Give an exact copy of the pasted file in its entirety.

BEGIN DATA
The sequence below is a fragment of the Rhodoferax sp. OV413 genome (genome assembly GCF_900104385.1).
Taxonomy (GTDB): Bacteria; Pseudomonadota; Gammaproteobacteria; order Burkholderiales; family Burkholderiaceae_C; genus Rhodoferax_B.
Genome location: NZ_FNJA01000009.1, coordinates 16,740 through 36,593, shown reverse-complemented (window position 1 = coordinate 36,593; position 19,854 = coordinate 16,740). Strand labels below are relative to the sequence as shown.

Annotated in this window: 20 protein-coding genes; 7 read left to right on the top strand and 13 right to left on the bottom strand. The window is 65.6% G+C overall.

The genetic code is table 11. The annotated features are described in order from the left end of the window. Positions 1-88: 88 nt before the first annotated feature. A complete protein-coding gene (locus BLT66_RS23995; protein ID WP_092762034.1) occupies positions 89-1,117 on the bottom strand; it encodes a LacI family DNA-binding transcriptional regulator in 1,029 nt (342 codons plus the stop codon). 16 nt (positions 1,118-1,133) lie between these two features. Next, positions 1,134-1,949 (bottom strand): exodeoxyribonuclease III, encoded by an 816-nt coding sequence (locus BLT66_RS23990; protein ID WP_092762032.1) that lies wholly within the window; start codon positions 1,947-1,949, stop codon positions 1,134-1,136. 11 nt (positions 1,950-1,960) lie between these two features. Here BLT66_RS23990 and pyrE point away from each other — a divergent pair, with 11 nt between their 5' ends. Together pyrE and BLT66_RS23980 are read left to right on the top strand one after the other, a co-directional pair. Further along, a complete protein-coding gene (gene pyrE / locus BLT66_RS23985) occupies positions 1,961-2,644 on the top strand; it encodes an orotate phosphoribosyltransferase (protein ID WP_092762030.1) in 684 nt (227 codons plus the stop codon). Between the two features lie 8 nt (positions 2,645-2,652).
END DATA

The sequence below is a fragment of the Rhodoferax sp. OV413 genome (genome assembly GCF_900104385.1).
Taxonomy (GTDB): Bacteria; Pseudomonadota; Gammaproteobacteria; order Burkholderiales; family Burkholderiaceae_C; genus Rhodoferax_B.
Genome location: NZ_FNJA01000009.1, coordinates 16,740 through 36,593, shown reverse-complemented (window position 1 = coordinate 36,593; position 19,854 = coordinate 16,740). Strand labels below are relative to the sequence as shown.

Annotated in this window: 20 protein-coding genes; 7 read left to right on the top strand and 13 right to left on the bottom strand. The window is 65.6% G+C overall.

The genetic code is table 11. The annotated features are described in order from the left end of the window. Positions 1-88: 88 nt before the first annotated feature. A complete protein-coding gene (locus BLT66_RS23995; protein ID WP_092762034.1) occupies positions 89-1,117 on the bottom strand; it encodes a LacI family DNA-binding transcriptional regulator in 1,029 nt (342 codons plus the stop codon). 16 nt (positions 1,118-1,133) lie between these two features. Next, positions 1,134-1,949 (bottom strand): exodeoxyribonuclease III, encoded by an 816-nt coding sequence (locus BLT66_RS23990; protein ID WP_092762032.1) that lies wholly within the window; start codon positions 1,947-1,949, stop codon positions 1,134-1,136. 11 nt (positions 1,950-1,960) lie between these two features. Here BLT66_RS23990 and pyrE point away from each other — a divergent pair, with 11 nt between their 5' ends. Together pyrE and BLT66_RS23980 are read left to right on the top strand one after the other, a co-directional pair. Further along, a complete protein-coding gene (gene pyrE / locus BLT66_RS23985) occupies positions 1,961-2,644 on the top strand; it encodes an orotate phosphoribosyltransferase (protein ID WP_092762030.1) in 684 nt (227 codons plus the stop codon). Between the two features lie 8 nt (positions 2,645-2,652).